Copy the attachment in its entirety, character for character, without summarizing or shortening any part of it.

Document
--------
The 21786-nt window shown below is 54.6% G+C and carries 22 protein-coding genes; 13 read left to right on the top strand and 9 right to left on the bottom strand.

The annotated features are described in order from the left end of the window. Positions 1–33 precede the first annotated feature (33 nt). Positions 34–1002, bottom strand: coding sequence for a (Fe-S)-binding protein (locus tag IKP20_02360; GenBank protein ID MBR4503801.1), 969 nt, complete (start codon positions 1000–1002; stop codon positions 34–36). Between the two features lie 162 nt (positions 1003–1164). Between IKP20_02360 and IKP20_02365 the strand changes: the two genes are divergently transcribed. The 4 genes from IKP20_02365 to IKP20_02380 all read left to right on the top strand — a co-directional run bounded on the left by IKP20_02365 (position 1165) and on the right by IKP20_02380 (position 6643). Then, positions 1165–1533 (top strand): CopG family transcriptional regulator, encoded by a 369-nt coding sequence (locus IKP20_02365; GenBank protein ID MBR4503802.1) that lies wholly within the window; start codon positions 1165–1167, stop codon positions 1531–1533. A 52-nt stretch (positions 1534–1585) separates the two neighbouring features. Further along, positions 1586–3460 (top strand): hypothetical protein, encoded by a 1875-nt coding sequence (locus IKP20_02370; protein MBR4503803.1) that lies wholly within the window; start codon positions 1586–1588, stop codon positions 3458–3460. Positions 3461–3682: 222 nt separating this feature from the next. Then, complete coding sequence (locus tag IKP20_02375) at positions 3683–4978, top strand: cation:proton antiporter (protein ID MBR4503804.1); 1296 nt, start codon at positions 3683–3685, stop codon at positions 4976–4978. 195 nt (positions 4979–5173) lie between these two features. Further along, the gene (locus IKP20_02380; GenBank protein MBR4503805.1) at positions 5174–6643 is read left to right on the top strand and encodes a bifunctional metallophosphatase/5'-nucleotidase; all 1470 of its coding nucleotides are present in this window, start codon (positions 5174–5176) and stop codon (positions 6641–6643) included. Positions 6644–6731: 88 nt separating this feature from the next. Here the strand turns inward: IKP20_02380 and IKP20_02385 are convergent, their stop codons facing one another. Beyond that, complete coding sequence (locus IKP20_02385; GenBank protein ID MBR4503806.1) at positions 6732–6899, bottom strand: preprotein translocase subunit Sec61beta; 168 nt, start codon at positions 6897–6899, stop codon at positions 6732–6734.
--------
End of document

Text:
The 21786-nt window shown below is 54.6% G+C and carries 22 protein-coding genes; 13 read left to right on the top strand and 9 right to left on the bottom strand.

The annotated features are described in order from the left end of the window. Positions 1–33 precede the first annotated feature (33 nt). Positions 34–1002, bottom strand: coding sequence for a (Fe-S)-binding protein (locus tag IKP20_02360; GenBank protein ID MBR4503801.1), 969 nt, complete (start codon positions 1000–1002; stop codon positions 34–36). Between the two features lie 162 nt (positions 1003–1164). Between IKP20_02360 and IKP20_02365 the strand changes: the two genes are divergently transcribed. The 4 genes from IKP20_02365 to IKP20_02380 all read left to right on the top strand — a co-directional run bounded on the left by IKP20_02365 (position 1165) and on the right by IKP20_02380 (position 6643). Then, positions 1165–1533 (top strand): CopG family transcriptional regulator, encoded by a 369-nt coding sequence (locus IKP20_02365; GenBank protein ID MBR4503802.1) that lies wholly within the window; start codon positions 1165–1167, stop codon positions 1531–1533. A 52-nt stretch (positions 1534–1585) separates the two neighbouring features. Further along, positions 1586–3460 (top strand): hypothetical protein, encoded by a 1875-nt coding sequence (locus IKP20_02370; protein MBR4503803.1) that lies wholly within the window; start codon positions 1586–1588, stop codon positions 3458–3460. Positions 3461–3682: 222 nt separating this feature from the next. Then, complete coding sequence (locus tag IKP20_02375) at positions 3683–4978, top strand: cation:proton antiporter (protein ID MBR4503804.1); 1296 nt, start codon at positions 3683–3685, stop codon at positions 4976–4978. 195 nt (positions 4979–5173) lie between these two features. Further along, the gene (locus IKP20_02380; GenBank protein MBR4503805.1) at positions 5174–6643 is read left to right on the top strand and encodes a bifunctional metallophosphatase/5'-nucleotidase; all 1470 of its coding nucleotides are present in this window, start codon (positions 5174–5176) and stop codon (positions 6641–6643) included. Positions 6644–6731: 88 nt separating this feature from the next. Here the strand turns inward: IKP20_02380 and IKP20_02385 are convergent, their stop codons facing one another. Beyond that, complete coding sequence (locus IKP20_02385; GenBank protein ID MBR4503806.1) at positions 6732–6899, bottom strand: preprotein translocase subunit Sec61beta; 168 nt, start codon at positions 6897–6899, stop codon at positions 6732–6734.